Letter to the Editor -- Rescuing the animals from Safe Haven
July 26, 2013
I really believe this is up to us, animal lovers to bring this to an end for the sake of those poor animals. They have been tortured long enough. I can tell you from experience - if we don't get those dogs out of there they will die horrible deaths. We can't wait anymore. This is nothing less that a atrocious case of hoarding. Hoarding cases never end well for the animals --
Letter to the Editor of the News Journal:
I’ve really thought this over & I believe *we* need to RESCUE the dogs from Safe Haven, Georgetown DE. As long as everyone thinks you have to donate to make it *about the animals* & of course it is – but what about their quality of life?
If you continue to allow them to stay open by donating you have become an enabler - en•a•bler - 1. to make able; give power, means, competence, or ability to; authorize: This document will enable him to pass through the enemy lines unmolested. 2. to make possible or easy: Aeronautics enables us to overcome great distances.
They have $67,000 a month coming into SH for over a year. Seems they spent ½ of that on boarding $30,000 a month. They animals have not been given basic medical care like worming, shots & certainly not spayed/neutered. The dogs are being evicted from the (4) boarding kennels for lack of payment. They're $50,000 in debt to them.
So where did the other $37,000 a month go? They had $9,250 a week coming in & they couldn’t manage to provide basic medical care of the dogs? That is what they were PAID to do thru Kent County Levy Contract – take care of the animals medically - which INCLUDES getting them back home to their owners – not shipped to other states.
This is so cruel I can’t believe that people still continue to allow this. What if that were your dog had gotten lost?
If you as a true animal lover & feel setting up dogs in late July into August outside under tarps is a good idea – well by all means continue to support the fundraiser’s that have promised that not one penny will go to paying off SH’s debt.
Volunteers had to start their *own* fundraiser so they could provide tarps, vet care, emergency vet care, food, and all the things that SH was paid $67,000 a month to do? What does that tell you about their ability to run a shelter?
If you call or send an e-mail to Safe Haven saying something like “You know what? We thought it over, and we want you resign the animal control contract for Kent -- immediately. You can’t handle what you have, let alone take in more of people lost pets. People’s beloved pets of which you have no intention of allowing them to get back home.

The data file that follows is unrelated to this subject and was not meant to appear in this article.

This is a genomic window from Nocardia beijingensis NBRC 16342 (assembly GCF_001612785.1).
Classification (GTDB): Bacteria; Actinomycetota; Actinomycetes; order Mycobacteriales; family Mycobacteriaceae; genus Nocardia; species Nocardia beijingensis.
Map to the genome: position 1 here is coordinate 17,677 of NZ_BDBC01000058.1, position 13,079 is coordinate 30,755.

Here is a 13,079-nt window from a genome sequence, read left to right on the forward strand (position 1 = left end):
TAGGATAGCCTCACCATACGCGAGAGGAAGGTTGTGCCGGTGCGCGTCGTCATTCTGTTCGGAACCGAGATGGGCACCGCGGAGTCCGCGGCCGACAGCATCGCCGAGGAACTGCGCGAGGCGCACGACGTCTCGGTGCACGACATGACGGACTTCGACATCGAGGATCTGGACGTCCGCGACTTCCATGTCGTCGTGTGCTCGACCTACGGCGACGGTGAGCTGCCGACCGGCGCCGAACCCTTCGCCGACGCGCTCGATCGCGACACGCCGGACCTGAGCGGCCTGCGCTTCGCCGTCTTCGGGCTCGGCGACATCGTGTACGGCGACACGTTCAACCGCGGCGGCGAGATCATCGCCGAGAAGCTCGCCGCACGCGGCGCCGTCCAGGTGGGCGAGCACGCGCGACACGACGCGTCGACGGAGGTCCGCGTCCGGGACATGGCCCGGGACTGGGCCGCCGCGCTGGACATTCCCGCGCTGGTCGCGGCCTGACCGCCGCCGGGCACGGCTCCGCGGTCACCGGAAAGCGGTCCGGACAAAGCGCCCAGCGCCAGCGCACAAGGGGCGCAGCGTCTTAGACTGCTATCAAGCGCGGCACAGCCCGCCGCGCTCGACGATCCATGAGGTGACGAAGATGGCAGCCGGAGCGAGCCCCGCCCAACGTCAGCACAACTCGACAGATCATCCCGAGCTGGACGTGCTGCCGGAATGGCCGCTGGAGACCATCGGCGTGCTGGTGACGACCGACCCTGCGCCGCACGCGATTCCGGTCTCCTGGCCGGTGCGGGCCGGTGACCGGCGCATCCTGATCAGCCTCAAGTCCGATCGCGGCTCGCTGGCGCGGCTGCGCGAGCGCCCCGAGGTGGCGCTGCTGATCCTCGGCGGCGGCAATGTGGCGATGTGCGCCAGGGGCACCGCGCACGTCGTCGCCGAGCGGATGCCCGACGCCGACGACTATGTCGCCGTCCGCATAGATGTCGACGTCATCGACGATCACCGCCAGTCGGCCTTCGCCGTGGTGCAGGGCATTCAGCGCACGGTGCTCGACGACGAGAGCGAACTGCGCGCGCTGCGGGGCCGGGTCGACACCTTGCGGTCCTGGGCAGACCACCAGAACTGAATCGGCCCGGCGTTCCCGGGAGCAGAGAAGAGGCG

We think you need to contact professional animal welfare agencies right here in Delaware such as Hetti Brown who is the paid state director representing HSUS. They can certainly provide superior medical care & housing that is required – especially when compared to what you plan to do to them by putting them outside under tarps in the summer!"
The fate of these animals is truly in the hands of the public. Just having angry posts on Facebook is not going to help these animals. Getting them rescued and AWAY from SH will save their lives & the quality of their lives.
Excerpt from the latest newspaper story in the SH Saga: “Ms. Lofthouse said two board members, paying expenses out of their pockets, recently moved about a dozen dogs to no-kill shelters in New York, Maine and New Hampshire. The board is working with ASPCA, Best Friends Animal Society and Faithful Friends to reduce the number of dogs in its long-term care. “This is going to be ongoing — to try and place animals out of state” with no-kill rescue organizations, she said. “We’ve got to reduce our numbers. We know that.” As of Wednesday, there were at least 170 dogs and 86 cats in the shelter’s care. “We’ve all been making calls. We have our families making calls so dogs are being moved,” Ms. Lofthouse said. **** In addition, Safe Haven had received, on temporary loan, fencing enclosures so most of the 50 dogs that were being housed off site of the Georgetown shelter could be brought back and reduce private kennel expenses, she said.